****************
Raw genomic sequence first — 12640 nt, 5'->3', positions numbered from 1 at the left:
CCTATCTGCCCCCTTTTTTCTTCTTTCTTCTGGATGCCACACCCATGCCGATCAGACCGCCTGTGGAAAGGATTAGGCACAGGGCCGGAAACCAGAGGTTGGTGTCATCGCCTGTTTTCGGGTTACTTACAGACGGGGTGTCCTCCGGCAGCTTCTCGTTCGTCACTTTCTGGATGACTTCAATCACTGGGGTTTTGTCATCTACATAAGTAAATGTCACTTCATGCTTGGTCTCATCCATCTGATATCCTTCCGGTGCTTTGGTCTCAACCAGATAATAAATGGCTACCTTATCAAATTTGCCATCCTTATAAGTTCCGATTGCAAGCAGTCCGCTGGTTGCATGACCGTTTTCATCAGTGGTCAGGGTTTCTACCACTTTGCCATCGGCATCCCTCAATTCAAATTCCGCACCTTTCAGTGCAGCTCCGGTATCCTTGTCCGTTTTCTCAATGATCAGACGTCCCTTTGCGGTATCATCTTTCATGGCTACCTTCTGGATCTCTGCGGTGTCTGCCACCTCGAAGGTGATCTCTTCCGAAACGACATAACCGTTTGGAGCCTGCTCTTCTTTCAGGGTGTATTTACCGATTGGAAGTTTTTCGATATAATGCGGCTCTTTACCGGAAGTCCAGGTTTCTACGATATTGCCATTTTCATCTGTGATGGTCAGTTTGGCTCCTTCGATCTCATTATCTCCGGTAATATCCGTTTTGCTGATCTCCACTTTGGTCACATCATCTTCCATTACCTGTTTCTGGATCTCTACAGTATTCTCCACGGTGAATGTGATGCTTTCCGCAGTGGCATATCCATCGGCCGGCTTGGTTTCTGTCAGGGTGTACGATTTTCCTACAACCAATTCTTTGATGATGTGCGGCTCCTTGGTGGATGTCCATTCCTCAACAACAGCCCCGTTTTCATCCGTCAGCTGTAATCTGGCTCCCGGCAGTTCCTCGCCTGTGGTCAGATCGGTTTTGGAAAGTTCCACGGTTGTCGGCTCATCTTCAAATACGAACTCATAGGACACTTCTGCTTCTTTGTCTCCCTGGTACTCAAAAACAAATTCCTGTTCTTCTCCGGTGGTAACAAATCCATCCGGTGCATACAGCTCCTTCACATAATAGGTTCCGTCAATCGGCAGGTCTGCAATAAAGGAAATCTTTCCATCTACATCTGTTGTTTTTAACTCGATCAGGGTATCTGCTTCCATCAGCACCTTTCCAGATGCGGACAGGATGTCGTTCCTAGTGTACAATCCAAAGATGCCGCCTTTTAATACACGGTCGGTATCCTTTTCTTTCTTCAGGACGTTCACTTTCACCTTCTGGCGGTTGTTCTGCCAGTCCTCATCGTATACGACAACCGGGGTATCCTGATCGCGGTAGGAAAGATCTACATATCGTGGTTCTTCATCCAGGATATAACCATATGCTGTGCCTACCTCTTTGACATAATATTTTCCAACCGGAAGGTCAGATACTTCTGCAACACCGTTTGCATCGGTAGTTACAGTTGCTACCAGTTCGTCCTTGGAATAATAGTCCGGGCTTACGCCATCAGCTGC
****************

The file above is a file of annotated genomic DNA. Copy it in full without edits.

Raw genomic sequence first — 12640 nt, 5'->3', positions numbered from 1 at the left:
CCTATCTGCCCCCTTTTTTCTTCTTTCTTCTGGATGCCACACCCATGCCGATCAGACCGCCTGTGGAAAGGATTAGGCACAGGGCCGGAAACCAGAGGTTGGTGTCATCGCCTGTTTTCGGGTTACTTACAGACGGGGTGTCCTCCGGCAGCTTCTCGTTCGTCACTTTCTGGATGACTTCAATCACTGGGGTTTTGTCATCTACATAAGTAAATGTCACTTCATGCTTGGTCTCATCCATCTGATATCCTTCCGGTGCTTTGGTCTCAACCAGATAATAAATGGCTACCTTATCAAATTTGCCATCCTTATAAGTTCCGATTGCAAGCAGTCCGCTGGTTGCATGACCGTTTTCATCAGTGGTCAGGGTTTCTACCACTTTGCCATCGGCATCCCTCAATTCAAATTCCGCACCTTTCAGTGCAGCTCCGGTATCCTTGTCCGTTTTCTCAATGATCAGACGTCCCTTTGCGGTATCATCTTTCATGGCTACCTTCTGGATCTCTGCGGTGTCTGCCACCTCGAAGGTGATCTCTTCCGAAACGACATAACCGTTTGGAGCCTGCTCTTCTTTCAGGGTGTATTTACCGATTGGAAGTTTTTCGATATAATGCGGCTCTTTACCGGAAGTCCAGGTTTCTACGATATTGCCATTTTCATCTGTGATGGTCAGTTTGGCTCCTTCGATCTCATTATCTCCGGTAATATCCGTTTTGCTGATCTCCACTTTGGTCACATCATCTTCCATTACCTGTTTCTGGATCTCTACAGTATTCTCCACGGTGAATGTGATGCTTTCCGCAGTGGCATATCCATCGGCCGGCTTGGTTTCTGTCAGGGTGTACGATTTTCCTACAACCAATTCTTTGATGATGTGCGGCTCCTTGGTGGATGTCCATTCCTCAACAACAGCCCCGTTTTCATCCGTCAGCTGTAATCTGGCTCCCGGCAGTTCCTCGCCTGTGGTCAGATCGGTTTTGGAAAGTTCCACGGTTGTCGGCTCATCTTCAAATACGAACTCATAGGACACTTCTGCTTCTTTGTCTCCCTGGTACTCAAAAACAAATTCCTGTTCTTCTCCGGTGGTAACAAATCCATCCGGTGCATACAGCTCCTTCACATAATAGGTTCCGTCAATCGGCAGGTCTGCAATAAAGGAAATCTTTCCATCTACATCTGTTGTTTTTAACTCGATCAGGGTATCTGCTTCCATCAGCACCTTTCCAGATGCGGACAGGATGTCGTTCCTAGTGTACAATCCAAAGATGCCGCCTTTTAATACACGGTCGGTATCCTTTTCTTTCTTCAGGACGTTCACTTTCACCTTCTGGCGGTTGTTCTGCCAGTCCTCATCGTATACGACAACCGGGGTATCCTGATCGCGGTAGGAAAGATCTACATATCGTGGTTCTTCATCCAGGATATAACCATATGCTGTGCCTACCTCTTTGACATAATATTTTCCAACCGGAAGGTCAGATACTTCTGCAACACCGTTTGCATCGGTAGTTACAGTTGCTACCAGTTCGTCCTTGGAATAATAGTCCGGGCTTACGCCATCAGCTGC